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Investors Rediscover High Tech

By | February 9, 1987

WASHINGTON—The bull market that helped boost the Dow Jones Industrial Average to its record highs last month has been fueled in part by technology stocks, and some analysts are predicting steady—if spotty—growth for that sector for the rest of the year. "From an economic standpoint, the second quarter [of 1986] was the bottom in terms of GNP, interest rates, computer manufacturing orders and shipments," said John C. Maxwell, senior analyst at Dillon Read & Co. Inc. in New York.

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Is More News Better?

February 9, 1987

WASHINGTON—Undaunted by a lack of advertising and the general decline of science magazines, more U.S. newspapers are adding a weekly science section to their pages. But despite the 350 percent increase in the number of such sections in the last two years—from 19 to 66 according to a recent survey from the Scientists' Institute for Public Information—it's not known if the growth has improved the type or quality of coverage. SIPI, a New York-based nonprofit group that works to im

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Is There Anybody Out There?

By | February 9, 1987

The Search for Extraterrestrial Intelligence: Listening for Life in the Cosmos. Thomas R. McDonough. John Wiley and Sons, New York, 1986. 244 pp., illus. $19.95. Is anybody else out there? This profoundly bemusing question is an old one. New to our time is the chance of beginning to ask it meaningfully. The distance between stars is almost unimaginably vast. Travel between them, while not theoretically impossible, appears to be so stupendously difficult, hazardous, time-consuming and energy-expe

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Italians Scorn Nuclear Power

February 9, 1987

ROME—Nuclear power is becoming a major political issue here as the country awaits the formation in April of a new coalition government. Last month a newspaper poll indicated that 72 percent of the public would vote to abandon nuclear power entirely, and a referendum will be needed if the Christian Democrats and their partners in the current government cannot agree on a policy. Shortly after the results were published, the government postponed until later this month a widely publicized nati

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Journal Editors and Co-authors

By | February 9, 1987

I am surprised that New England Journal of Medicine subscribers have heard no more from Benish, Cryar, Lind-Ackerson, Benish, Popp, Hourani, Rutt, Junger, Goldstein, Fibs, Barbas, Rist, Sugar, Cryar and Mellinger. You may remember them as the authors of a famous letter to NEJM in which they announced a tie for the honor of writing the paper in that journal with the greatest number of authors in 1985 (NEJM, vol. 313, 1985, p. 331). The accolade went jointly to Lauristen, Rune, Bytzer, Kelbaek, Je

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More Than Just Marie Curie

By | February 9, 1987

Women in Science: Antiquity Through the Nineteenth Century: A Biographical Dictionary and Bibliography. Manlyn Bailey Ogilvie. The MIT Press, Cambridge, MA, 1986. 272 pp. $25. Anyone seeking accurate biographical information about women scientists of the past will find this work an indispensable reference tool. This has previously been a very difficult and daunting task for the little available information was often scattered, sketchy, and at times erroneous or inconsistent. Just how much of an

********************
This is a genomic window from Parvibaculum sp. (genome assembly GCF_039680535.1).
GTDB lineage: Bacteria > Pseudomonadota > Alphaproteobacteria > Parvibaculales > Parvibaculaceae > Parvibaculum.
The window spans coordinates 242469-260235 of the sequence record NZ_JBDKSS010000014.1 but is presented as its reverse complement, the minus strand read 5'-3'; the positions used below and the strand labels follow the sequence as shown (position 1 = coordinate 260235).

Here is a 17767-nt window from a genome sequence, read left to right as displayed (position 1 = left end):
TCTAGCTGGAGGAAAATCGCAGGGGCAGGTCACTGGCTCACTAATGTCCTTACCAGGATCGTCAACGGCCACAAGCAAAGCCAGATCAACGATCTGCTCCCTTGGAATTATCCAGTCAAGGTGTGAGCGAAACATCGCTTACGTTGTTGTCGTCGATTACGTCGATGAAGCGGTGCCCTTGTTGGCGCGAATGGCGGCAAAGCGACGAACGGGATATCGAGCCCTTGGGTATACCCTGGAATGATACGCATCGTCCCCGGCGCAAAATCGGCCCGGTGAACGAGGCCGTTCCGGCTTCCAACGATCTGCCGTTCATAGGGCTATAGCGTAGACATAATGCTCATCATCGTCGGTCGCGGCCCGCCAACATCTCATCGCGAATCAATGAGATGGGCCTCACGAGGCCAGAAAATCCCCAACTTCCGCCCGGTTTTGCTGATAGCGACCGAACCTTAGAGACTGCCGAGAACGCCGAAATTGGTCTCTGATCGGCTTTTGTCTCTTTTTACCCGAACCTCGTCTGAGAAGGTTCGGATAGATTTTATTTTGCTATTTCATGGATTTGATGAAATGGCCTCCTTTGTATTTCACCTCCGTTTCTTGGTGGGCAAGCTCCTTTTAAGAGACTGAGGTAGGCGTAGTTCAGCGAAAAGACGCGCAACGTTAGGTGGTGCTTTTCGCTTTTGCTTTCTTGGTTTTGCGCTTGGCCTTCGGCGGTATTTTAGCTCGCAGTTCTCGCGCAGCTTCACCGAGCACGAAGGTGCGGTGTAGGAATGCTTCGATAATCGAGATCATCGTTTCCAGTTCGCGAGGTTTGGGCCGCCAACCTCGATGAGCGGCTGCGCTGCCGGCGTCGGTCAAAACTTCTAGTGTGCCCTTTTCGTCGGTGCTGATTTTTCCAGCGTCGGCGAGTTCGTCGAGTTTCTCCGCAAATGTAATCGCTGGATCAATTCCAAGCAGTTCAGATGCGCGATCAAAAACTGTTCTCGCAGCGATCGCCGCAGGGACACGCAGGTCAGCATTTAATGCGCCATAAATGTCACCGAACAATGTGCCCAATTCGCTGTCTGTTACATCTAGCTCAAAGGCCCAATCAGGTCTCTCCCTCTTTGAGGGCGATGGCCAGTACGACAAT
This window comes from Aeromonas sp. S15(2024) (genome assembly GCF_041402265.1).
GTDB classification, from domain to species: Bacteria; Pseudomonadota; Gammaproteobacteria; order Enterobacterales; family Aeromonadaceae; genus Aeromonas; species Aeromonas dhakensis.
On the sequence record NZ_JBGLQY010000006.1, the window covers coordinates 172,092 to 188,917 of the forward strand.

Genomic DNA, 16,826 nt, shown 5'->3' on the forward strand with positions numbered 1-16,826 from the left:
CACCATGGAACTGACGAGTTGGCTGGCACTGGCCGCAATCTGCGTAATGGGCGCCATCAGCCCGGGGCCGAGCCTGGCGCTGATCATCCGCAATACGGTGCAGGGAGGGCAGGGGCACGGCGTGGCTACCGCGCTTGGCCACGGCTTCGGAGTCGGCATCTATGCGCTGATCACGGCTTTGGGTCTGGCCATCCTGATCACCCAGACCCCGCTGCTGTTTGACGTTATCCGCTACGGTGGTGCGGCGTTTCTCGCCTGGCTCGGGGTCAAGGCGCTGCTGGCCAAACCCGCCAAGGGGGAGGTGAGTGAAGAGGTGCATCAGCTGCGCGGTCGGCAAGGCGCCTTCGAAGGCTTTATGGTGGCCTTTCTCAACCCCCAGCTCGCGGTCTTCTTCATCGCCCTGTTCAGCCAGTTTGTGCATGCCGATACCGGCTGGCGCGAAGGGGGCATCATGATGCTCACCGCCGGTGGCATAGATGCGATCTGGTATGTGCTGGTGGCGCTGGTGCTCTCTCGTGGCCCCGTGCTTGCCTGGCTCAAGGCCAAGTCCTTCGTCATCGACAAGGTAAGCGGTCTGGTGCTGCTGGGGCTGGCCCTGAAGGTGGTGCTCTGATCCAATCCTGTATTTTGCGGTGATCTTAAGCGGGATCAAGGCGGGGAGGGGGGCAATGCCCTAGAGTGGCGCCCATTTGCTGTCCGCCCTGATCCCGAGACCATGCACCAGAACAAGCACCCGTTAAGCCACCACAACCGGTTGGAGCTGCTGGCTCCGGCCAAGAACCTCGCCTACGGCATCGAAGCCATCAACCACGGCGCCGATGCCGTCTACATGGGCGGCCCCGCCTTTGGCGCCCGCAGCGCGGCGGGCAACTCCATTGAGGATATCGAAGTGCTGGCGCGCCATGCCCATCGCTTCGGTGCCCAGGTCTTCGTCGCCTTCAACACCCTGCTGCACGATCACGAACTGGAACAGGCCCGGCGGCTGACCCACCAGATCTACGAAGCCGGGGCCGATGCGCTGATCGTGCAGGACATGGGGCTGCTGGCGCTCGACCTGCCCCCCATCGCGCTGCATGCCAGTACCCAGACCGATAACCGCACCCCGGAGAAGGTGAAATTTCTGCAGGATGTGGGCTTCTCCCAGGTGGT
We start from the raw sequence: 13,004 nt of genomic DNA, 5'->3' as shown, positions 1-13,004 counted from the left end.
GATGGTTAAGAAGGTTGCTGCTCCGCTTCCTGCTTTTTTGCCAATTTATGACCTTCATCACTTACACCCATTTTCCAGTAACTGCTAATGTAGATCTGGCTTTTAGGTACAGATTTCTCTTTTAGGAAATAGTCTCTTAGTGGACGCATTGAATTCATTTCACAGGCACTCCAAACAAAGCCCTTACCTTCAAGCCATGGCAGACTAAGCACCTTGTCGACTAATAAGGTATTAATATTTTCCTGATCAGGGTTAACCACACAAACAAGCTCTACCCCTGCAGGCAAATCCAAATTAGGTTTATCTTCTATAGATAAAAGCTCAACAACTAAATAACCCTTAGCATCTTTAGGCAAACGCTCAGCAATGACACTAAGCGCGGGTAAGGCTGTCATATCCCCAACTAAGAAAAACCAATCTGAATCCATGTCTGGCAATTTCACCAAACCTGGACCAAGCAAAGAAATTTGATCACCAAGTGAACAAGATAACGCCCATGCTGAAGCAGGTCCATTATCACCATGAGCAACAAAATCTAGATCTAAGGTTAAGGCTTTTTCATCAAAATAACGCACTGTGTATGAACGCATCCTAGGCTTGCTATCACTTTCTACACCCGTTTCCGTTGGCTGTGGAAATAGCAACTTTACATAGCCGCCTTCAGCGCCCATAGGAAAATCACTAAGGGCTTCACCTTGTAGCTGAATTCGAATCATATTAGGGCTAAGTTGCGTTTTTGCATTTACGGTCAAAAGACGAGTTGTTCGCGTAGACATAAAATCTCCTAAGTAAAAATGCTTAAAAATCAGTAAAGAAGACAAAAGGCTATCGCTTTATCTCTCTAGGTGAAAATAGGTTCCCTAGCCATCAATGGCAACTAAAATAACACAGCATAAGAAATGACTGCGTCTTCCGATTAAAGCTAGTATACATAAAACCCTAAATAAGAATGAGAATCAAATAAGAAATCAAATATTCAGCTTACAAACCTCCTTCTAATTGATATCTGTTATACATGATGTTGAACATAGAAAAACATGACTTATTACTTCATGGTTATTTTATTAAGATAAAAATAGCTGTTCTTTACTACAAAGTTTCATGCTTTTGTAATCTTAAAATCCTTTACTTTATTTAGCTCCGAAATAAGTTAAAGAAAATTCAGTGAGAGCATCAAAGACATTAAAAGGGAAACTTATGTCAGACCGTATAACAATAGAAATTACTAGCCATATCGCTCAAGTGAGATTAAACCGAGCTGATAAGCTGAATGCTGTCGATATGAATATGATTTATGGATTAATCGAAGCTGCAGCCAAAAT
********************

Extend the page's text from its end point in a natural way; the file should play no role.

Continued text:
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European Research Centres Longman, Harlow, 6th ed., 1986. 2 vols., 2,453 pp. £240. (Distributed in North America by Gale Research Company, Detroit, MI. $430.) Medical Research Centres Longman, Harlow, 7th ed., 1986. 2 vols., 1,080 pp. £230. (Distributed in North America by Gale Research Company, Detroit, MI. $395.) Time was when anyone trying to trace scientific organizations in countries such as Belgium, Italy or Yugoslavia had to cope with a series of national guides that were incomp

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Newsletter To Focus on Its Impact

By | February 9, 1987

WASHINGTON—The founding editor of the now-defunct Science 86 is launching a monthly newsletter that will examine the impact on society of advances in science and technology. The eight- to 10-page newsletter, to be called Science Impact, is scheduled to debut in May. Allen Hammond, who will serve as its editor and publisher, is no stranger to new publications. He created the "Research News" section of Science magazine and several years later persuaded its publisher, the American Association

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NSF Seeks Biotech Bids

February 9, 1987

WASHINGTON—The National Science Foundation, aiming to encourage interdisciplinary research and a more efficient use of expensive equipment in areas relating to biotechnology, is channeling up to $8 million this year into the creation of multi-user research facilities. The Foundation plans to fund two types of research centers through its new biological centers program. This year 10 to 15 awards averaging $500,000 each are expected to be made for multi-user instrumentation facilities known

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Organic Chemist Appointed French Science Minister

By | February 9, 1987

LONDON—An organic chemist with a taste for politics—a talent that promises to be much in demand in the months ahead—has been named the new French minister for science and universities. Jacques Valade, 57, was appointed January 22 to succeed physicist Main Devaquet, who resigned after his proposals to restrict student entry to French universities triggered large-scale and violent protests last fall. The protests appeared also to reflect a deeper unhappiness with the policies of

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